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Exclusive interview: Holloway, Conway talk pandemic student aid, spring semester plans, pay equity negotiations

University President Jonathan Holloway and Rutgers—New Brunswick Chancellor-Provost Francine Conway spoke on various issues, including whether the University plans to require booster shots for students at this time. – Photo by Rutgers University - New Brunswick and Rutgers University / Twitter

University President Jonathan Holloway and Rutgers—New Brunswick Chancellor-Provost Francine Conway provided updates on plans for the upcoming spring semester and coronavirus disease (COVID-19) student aid, as well as pay equity and intercampus equity issues in an interview with The Daily Targum.

For the upcoming spring semester, Conway said the University will return to pre-pandemic levels of in-person classes. There will still be online classes available, particularly at Rutgers’ professional schools, to accommodate non-traditional or working students who require greater flexibility in their class schedules, she said.

“Most departments are only offering about 10 to 15 percent of their course offerings online, and the remainder — the bulk of it — is in person,” Conway said.

She said the University is testing scheduling models that evaluate whether 30 minutes between classes will better enable students to commute between campuses. Additionally, the University is examining issues regarding the Rutgers bus schedule and considering the preservation of a “pass/no credit” option for classes, she said.

With regard to the emergence of the new omicron COVID-19 variant, Holloway said the University does not know enough about the variant to commit to any actions at this time.

“It’s going to be another two to three weeks before we — ’we’ being the scientific community, not just Rutgers — knows enough,” he said. “The whole suite of possibilities is in front of us in terms of potentially mandating boosters.”

Holloway said the scientific community has not yet reached a consensus on the type and level of vaccine booster dose that is most effective against COVID-19, so the University cannot mandate them at this time.

As an institution of higher education, the University follows a specific protocol that gives it legal authority to mandate vaccinations for its students, he said. Conway said that legal agencies are still discussing whether this applies to booster vaccinations as well.

In the meantime, Conway said students, faculty and staff who want a booster shot can use the University’s online portal to register for a vaccination appointment at the Ernest Mario School of Pharmacy on Busch campus.

“Getting access to the vaccine for boosters is not a problem — we have plenty of supply throughout the state within the Rutgers community,” Holloway said. “The fact is, we can manage whatever need, whatever demand there happens to be for booster shots.”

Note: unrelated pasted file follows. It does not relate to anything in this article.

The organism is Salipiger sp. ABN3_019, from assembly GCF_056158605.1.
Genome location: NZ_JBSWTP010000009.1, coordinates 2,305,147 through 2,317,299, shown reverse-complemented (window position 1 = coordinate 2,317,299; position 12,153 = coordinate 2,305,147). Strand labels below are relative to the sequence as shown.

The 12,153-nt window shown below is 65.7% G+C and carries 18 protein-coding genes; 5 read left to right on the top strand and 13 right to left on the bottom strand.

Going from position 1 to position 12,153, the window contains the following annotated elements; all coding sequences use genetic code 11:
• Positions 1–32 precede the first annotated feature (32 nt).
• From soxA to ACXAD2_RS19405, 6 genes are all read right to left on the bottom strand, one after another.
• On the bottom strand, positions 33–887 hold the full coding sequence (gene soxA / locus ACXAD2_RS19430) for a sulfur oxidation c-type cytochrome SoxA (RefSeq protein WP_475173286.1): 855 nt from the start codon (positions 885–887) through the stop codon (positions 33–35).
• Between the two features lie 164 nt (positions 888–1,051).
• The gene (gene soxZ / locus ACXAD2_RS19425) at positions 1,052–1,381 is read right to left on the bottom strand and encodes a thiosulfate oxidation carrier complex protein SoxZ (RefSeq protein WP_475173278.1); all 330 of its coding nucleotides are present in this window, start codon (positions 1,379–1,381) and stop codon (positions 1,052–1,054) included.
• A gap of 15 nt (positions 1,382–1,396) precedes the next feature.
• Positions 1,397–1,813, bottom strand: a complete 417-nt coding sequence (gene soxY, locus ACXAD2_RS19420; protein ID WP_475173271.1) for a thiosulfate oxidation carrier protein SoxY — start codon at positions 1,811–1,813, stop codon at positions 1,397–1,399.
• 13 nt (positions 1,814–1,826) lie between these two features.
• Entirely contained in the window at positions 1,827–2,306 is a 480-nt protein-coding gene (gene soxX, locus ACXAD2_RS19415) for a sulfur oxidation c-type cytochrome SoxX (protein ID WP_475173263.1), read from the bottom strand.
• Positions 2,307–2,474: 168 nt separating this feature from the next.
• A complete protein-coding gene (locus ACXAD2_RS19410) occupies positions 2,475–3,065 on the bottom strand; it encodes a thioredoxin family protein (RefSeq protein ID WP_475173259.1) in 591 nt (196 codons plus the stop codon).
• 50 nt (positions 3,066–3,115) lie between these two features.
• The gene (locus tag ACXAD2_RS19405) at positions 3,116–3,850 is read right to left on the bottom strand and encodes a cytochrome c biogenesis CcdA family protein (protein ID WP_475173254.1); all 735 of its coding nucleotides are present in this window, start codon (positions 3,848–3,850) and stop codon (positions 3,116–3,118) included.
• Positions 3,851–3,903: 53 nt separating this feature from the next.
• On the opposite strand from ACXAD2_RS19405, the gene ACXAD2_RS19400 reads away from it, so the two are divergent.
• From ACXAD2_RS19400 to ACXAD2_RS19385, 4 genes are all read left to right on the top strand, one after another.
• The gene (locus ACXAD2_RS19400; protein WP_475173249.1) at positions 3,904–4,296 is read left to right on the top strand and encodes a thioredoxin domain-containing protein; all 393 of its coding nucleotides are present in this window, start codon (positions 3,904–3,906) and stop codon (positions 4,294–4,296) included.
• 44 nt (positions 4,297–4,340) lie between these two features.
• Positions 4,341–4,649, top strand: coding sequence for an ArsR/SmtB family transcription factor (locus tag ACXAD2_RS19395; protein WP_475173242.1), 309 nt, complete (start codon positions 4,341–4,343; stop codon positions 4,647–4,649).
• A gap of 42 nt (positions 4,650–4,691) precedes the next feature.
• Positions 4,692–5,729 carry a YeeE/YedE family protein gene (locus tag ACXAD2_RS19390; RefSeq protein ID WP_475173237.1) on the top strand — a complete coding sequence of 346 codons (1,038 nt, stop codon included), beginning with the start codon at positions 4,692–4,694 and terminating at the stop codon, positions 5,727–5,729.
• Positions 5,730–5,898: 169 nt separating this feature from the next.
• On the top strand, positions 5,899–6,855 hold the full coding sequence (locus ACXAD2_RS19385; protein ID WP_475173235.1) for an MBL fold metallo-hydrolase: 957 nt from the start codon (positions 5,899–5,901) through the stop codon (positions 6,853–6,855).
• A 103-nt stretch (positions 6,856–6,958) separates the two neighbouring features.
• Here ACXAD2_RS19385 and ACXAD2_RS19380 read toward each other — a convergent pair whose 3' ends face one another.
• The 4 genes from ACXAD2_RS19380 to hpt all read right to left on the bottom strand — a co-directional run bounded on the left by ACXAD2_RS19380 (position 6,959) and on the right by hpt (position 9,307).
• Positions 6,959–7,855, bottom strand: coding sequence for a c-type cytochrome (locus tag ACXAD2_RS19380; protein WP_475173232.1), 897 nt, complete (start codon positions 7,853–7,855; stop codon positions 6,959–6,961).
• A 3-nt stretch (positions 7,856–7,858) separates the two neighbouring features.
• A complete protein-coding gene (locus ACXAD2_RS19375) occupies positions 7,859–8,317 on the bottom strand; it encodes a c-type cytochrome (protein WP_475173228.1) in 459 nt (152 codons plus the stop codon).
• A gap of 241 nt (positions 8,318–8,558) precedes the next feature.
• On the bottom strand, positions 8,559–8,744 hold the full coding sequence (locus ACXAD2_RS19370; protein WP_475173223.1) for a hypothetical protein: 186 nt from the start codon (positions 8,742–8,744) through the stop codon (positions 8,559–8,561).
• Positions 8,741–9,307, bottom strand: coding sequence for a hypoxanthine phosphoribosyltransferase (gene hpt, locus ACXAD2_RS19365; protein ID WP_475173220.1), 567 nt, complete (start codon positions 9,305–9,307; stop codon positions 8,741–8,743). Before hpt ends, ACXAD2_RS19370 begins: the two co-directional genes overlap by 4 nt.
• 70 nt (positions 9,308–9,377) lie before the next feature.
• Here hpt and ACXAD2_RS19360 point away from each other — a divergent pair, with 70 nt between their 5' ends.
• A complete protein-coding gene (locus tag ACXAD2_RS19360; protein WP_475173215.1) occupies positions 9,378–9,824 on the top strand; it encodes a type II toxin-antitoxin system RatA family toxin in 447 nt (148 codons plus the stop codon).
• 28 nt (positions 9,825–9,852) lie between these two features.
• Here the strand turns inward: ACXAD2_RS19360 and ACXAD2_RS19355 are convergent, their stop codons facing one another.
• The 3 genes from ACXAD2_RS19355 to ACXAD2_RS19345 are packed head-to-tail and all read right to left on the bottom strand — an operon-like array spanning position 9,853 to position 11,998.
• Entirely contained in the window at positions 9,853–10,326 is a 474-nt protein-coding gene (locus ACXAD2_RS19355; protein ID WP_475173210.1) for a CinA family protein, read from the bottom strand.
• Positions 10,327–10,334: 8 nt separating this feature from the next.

In terms of COVID-19 testing at Rutgers, Holloway said that when the delta variant emerged, its high infection rate made testing fairly ineffective at curbing community spread. He said testing may be even less effective with the omicron variant.

Holloway said the University still encourages everyone to get initial vaccinations, including the four percent of Rutgers employees who have not received a vaccine yet. Reaching a 100 percent vaccination rate at Rutgers has been challenging due to the size of the University and individuals’ different comfort levels about getting vaccinated, he said.

“I’m optimistic we will get where we need to be, but where we need to be is kind of a moving target,” Holloway said.

Regarding COVID-19 emergency assistance, he said that the University initially received $128 million for student aid and has since been able to support more than 39,000 students, but future aid remains uncertain unless additional funding is received.

“What is really challenging with our budget environment is that the relief funds that were coming from federal and state coffers, we’ve got them, we’ve received them, we’ve distributed them,” Holloway said. “Unless we see more coming in, there’s no promise that we can do anything more than we’ve done already.”

Conway said the aid was granted based on demonstrated financial need, and students who were to receive assistance for the spring semester have already been notified. Instead of focusing only on a small subset of students, she said the University focused on providing assistance for as many students as possible.

In addition to award packages, this aid included the Scarlet Promise Grants and funding to help food-insecure students gain access to meals, Conway said.

Regarding the University’s ongoing issue of pay equity, Holloway said the administration is in the midst of the rolling pay equity resolution process, which took a long time to start due to a months-long initial negotiation process with labor unions.

He said that some individuals expected the resolution process to be done by the time of the December Rutgers Board of Governors meeting and mischaracterized his earlier comments about the length of the process. Holloway said he originally expressed it was his hope and commitment that the resolution process would get rolling by December, not already be completed.

He said he hopes that the University will reach an agreement with the unions about the appeal process within the coming week. This would be a step forward in the pay equity processes that they have been striving toward for the better part of the year, Holloway said.

“I want to move quickly on this,” he said. “We want to do it with precision, and that will include having an appeals process as well when people don't like the decision that's been made. So, we are in that process moving forward.”


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